“These two destinations are in the top tier of investments with new launches but this will not necessarily drive up prices as these investors will soak up the supply of new launches to keep the industry alive,” Geh said.
iProperty chief executive officer Shaun Di Gregorio seemed to have the same view by stating investments from Singaporeans will only have a marginal impact on property prices here.
Geh said foreign investors will only form the 10 to 15 per cent of the buyers.
“This is actually good for Malaysia’s property industry with external money coming in especially at a time when our domestic market is experiencing a credit crunch and liquidity,” he said.
Meanwhile, Malaysia Property Incorporated (MPI) said only up to three per cent of property investors in Malaysia are foreigners.
MPI agreed that the tightening of property investment regulations in Singapore and Hong Kong will likely draw more foreign buyers to Malaysian shores.
“Internally, Malaysia has also improved in the Doing Business 2013 report which would boost investors’ confidence in the country’s growth so this could help in attracting more foreign direct investment into the country and possibly translate into some property purchases,” MPI said.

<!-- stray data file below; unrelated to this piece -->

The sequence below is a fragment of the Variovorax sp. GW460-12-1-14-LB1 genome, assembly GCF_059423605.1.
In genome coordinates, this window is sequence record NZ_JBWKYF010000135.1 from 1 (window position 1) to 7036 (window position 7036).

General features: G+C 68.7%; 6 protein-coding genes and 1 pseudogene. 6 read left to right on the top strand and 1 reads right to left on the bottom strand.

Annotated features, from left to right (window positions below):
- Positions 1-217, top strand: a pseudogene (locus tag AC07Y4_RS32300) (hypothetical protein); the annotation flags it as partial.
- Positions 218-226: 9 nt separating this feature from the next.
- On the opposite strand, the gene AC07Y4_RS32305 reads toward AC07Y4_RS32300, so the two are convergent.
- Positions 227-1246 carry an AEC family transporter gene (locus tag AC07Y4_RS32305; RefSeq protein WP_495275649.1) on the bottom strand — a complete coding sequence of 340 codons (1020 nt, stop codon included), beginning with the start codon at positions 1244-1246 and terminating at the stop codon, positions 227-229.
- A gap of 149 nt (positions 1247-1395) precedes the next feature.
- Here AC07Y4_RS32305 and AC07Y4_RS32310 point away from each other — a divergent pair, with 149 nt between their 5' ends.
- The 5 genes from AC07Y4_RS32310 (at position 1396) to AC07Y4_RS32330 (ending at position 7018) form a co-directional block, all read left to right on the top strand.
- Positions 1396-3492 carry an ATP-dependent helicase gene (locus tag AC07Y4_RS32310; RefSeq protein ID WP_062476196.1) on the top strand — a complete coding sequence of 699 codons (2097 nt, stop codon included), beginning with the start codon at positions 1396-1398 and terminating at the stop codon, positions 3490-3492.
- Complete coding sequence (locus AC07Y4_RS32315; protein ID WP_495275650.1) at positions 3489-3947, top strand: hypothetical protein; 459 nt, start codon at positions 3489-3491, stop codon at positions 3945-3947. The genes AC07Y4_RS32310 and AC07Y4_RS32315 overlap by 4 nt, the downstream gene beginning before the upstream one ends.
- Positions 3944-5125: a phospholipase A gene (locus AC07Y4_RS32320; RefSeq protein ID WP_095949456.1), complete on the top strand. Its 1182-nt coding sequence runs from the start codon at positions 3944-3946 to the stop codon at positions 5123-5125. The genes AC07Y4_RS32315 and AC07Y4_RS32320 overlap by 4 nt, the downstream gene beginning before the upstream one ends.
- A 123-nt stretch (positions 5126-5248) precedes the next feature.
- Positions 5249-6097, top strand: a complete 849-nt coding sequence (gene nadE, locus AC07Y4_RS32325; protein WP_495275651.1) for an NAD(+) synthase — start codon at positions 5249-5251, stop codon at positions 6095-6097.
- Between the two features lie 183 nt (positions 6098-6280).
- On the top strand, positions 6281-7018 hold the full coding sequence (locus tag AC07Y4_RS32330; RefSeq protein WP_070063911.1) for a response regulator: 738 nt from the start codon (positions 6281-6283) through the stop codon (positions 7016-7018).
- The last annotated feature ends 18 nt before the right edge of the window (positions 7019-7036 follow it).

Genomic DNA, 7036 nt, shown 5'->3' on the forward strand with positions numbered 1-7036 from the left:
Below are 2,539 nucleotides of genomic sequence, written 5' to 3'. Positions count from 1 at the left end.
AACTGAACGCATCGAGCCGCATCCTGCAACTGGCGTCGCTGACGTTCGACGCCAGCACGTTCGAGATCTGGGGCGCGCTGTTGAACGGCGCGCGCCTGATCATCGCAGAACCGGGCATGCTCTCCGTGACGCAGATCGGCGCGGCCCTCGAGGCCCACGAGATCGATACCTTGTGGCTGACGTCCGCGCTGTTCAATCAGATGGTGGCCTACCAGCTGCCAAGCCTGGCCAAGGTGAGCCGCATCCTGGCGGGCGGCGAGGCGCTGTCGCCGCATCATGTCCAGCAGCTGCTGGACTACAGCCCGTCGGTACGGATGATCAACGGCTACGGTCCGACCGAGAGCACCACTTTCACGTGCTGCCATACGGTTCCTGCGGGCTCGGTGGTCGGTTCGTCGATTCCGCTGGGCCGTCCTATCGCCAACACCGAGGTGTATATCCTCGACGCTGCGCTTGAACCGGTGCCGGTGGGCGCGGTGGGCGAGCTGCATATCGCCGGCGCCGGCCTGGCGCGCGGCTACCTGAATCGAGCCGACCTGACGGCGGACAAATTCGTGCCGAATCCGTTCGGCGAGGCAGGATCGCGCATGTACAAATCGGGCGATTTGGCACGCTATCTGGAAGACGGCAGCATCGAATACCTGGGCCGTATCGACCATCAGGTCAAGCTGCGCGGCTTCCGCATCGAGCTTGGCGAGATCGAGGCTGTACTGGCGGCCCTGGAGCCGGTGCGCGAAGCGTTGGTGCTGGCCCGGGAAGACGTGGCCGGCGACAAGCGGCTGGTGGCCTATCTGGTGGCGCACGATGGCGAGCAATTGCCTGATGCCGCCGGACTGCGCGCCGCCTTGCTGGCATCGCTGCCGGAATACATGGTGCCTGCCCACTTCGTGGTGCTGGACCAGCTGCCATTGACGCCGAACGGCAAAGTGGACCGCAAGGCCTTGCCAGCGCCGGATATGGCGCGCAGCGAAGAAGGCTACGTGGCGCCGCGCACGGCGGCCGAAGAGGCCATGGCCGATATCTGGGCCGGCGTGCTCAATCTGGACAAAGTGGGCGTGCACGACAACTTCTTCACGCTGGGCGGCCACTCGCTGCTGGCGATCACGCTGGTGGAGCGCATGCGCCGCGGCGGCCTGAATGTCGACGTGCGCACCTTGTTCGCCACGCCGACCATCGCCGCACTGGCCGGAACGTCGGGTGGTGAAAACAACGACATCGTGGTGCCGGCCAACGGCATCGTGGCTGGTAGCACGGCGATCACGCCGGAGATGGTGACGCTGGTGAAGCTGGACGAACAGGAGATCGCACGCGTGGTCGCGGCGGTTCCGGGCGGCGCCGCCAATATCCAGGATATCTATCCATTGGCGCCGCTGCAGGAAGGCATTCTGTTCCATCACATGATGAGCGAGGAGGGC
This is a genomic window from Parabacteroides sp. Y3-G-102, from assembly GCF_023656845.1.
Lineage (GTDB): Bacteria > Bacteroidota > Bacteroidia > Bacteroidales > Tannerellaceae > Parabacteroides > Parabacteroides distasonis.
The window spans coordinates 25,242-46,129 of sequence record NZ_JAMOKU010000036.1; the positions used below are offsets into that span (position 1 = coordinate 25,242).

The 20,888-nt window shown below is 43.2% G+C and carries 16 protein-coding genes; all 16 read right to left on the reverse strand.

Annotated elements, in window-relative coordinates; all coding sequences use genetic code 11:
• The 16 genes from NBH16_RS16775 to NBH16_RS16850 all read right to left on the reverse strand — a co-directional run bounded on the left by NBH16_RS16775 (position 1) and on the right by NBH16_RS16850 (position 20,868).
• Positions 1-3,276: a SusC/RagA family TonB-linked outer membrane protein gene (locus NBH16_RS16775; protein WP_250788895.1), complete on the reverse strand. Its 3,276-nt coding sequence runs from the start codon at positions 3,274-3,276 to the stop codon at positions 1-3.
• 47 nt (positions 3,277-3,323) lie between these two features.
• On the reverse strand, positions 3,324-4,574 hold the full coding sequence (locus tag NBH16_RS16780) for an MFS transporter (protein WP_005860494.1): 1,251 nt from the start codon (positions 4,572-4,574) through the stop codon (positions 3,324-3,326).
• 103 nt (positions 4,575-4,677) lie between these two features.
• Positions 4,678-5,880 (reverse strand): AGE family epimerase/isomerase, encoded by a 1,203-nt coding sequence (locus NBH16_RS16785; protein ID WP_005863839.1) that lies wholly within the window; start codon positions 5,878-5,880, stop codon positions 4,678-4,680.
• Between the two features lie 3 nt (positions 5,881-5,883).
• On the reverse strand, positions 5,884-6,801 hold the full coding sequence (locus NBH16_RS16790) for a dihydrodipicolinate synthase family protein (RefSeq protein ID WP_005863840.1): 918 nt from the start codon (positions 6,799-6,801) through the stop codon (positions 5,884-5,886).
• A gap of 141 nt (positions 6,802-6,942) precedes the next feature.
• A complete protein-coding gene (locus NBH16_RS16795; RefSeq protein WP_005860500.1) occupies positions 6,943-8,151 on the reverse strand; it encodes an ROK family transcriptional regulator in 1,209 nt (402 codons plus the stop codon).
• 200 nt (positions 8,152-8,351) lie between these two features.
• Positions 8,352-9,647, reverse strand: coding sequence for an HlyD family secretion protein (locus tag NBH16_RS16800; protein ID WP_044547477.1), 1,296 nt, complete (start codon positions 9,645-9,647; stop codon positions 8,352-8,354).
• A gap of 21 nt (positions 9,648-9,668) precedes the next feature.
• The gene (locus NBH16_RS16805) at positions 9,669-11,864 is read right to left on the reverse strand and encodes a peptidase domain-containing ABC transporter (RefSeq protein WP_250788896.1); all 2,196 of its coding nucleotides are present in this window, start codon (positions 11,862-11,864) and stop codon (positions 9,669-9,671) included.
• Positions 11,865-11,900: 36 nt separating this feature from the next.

MPI also said a large portion of foreign property owners in Malaysia are Singaporeans.
On whether this could somehow drive up prices in the housing industry, MPI said the industry in Malaysia was not a speculative market.
“Looking at our historical house price index, we can see that we have had steady appreciation in prices over the years with no peaks or troughs, unlike the more speculative markets of Singapore, Hong Kong or Shanghai which experience acute fluctuations during the recent economic crisis,” MPI said.
According to Smart Investors Club co-founder Jeffery Lam, Malaysia’s property industry is still one of the most affordable in the Southeast Asia region and that it still has a very huge potential to grow.
“Malaysia will definitely be one of the shining stars in the region and this is surely a good sign for the country’s economy,” he said.

1 comment:

sophialevis said...

Your opinions are quite interesting, I enjoy reading what you write. Hope to hear more from you.Alabama Land Surveyor